9. ^ Akkerman, Wichert (February 22, 2003). "Result for vote regarding new members for the board of directors". Retrieved July 16, 2007.
  10. ^ Hill, Benjamin (July 5, 2006). "Stepping Down From Software in the Public Interest, Inc". Retrieved July 16, 2007.
  11. ^ Graham, David (September 7, 2004). "Minutes for August 10th, 2004". Retrieved July 16, 2007.
  12. ^ Linton, Susan (July 14, 2013). "Has Ubuntu lost it? Some say Canonical has lost its way. Are they right?". Tech Radar Pro. Future US, Inc. Archived from the original on November 11, 2014. Retrieved November 11, 2014.
  13. ^ Paul, Ryan (October 20, 2009). "5 years later, 5 ways that Ubuntu has made Linux more human". Ars Technica. Condé Nast. Retrieved November 11, 2014.
  14. ^ Graner, Amber (February 10, 2011). "Ubuntu Increasing Its Diversity". Linux Pro Magazine. Linux New Media USA. Retrieved November 11, 2014.
  15. ^ "Google Scholar Citations". Retrieved November 10, 2014.
  16. ^ Hill, Benjamin Mako (May 13, 2014). "Don't use Gmail? Here's how to determine how many of your emails Google may have". Slate. Retrieved November 18, 2014.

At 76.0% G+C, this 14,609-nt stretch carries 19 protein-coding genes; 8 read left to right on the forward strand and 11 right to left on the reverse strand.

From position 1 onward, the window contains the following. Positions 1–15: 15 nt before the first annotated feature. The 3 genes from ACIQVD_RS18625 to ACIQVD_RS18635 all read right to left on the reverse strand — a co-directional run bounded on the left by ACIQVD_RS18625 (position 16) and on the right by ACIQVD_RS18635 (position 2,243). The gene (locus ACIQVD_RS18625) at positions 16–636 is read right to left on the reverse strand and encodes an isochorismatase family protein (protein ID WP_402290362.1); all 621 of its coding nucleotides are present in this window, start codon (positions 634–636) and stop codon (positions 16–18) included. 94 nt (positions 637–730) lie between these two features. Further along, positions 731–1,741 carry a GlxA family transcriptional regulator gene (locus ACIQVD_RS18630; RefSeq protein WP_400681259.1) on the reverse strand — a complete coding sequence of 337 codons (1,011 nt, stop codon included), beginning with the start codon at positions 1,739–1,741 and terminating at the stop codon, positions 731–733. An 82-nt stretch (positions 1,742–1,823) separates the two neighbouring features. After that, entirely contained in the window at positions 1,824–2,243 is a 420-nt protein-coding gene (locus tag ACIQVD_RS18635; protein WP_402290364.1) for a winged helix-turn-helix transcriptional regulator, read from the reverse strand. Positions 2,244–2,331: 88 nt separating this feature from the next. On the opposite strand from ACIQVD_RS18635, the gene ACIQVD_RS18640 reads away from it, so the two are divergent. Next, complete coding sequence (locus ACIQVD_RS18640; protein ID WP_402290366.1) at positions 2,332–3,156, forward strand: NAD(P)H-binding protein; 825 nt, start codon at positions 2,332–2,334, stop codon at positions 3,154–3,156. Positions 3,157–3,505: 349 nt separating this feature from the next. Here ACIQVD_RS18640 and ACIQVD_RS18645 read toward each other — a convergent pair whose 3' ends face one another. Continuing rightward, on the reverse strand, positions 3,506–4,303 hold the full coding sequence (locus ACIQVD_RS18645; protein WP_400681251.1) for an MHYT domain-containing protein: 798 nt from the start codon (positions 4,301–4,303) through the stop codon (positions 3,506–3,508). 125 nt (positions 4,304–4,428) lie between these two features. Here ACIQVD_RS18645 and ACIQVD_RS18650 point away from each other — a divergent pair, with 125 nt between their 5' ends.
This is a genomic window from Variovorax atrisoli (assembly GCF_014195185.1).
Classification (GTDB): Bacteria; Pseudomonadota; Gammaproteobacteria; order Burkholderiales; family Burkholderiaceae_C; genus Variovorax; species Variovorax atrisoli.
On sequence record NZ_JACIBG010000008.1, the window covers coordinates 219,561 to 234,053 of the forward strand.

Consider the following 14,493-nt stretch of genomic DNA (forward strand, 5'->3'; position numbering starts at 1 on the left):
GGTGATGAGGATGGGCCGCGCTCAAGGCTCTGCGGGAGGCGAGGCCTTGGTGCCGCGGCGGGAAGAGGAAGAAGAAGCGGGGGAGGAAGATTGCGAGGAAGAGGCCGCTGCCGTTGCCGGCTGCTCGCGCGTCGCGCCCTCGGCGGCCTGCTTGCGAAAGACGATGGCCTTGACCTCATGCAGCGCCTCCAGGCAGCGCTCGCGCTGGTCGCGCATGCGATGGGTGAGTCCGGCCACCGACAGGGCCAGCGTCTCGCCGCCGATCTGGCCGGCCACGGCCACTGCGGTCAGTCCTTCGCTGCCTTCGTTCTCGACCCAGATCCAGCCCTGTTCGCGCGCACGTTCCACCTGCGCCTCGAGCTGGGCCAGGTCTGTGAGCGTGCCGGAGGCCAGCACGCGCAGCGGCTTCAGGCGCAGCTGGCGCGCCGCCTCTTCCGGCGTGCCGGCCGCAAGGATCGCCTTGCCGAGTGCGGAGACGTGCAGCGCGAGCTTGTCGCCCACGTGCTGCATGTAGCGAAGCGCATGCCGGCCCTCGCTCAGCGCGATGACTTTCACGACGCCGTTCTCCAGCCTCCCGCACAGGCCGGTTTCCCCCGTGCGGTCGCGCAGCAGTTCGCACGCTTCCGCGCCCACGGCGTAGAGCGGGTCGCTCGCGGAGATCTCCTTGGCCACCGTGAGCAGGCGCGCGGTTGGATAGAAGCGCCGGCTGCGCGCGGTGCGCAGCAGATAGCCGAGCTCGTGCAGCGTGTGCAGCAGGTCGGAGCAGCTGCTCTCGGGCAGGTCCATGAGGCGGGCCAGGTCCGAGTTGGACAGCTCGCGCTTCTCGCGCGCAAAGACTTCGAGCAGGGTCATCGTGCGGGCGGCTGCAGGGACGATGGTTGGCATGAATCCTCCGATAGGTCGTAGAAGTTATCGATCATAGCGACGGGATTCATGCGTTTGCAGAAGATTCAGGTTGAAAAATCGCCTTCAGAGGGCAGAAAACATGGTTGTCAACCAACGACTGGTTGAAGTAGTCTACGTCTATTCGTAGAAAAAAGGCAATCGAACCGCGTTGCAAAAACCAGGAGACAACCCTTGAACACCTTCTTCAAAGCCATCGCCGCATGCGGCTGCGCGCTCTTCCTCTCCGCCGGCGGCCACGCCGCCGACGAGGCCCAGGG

17. ^ "Benjamin Mako-Hill on Open Source vs. Free, GPL and Prepping for OSCON".
  18. ^ "Penguicon 6.0 -- Penguins in Space!".
  19. ^ Doctorow, Cory (February 5, 2011). "Antifeatures: deliberate, expensive product features that no customer wants". Boing Boing. Retrieved November 11, 2014.
  20. ^ "The contribution conundrum: Why did Wikipedia succeed while other encyclopedias failed?". Retrieved November 10, 2014.
  21. ^ "Wikipedia Editor Threatened With Lawsuit For Participating In Discussion Leading To Deletion Of Entry". April 2, 2013. Retrieved November 10, 2014.
  22. ^ Doctorow, Cory (May 10, 2013). "What makes a project remixable?". Boing Boing. Retrieved November 11, 2014.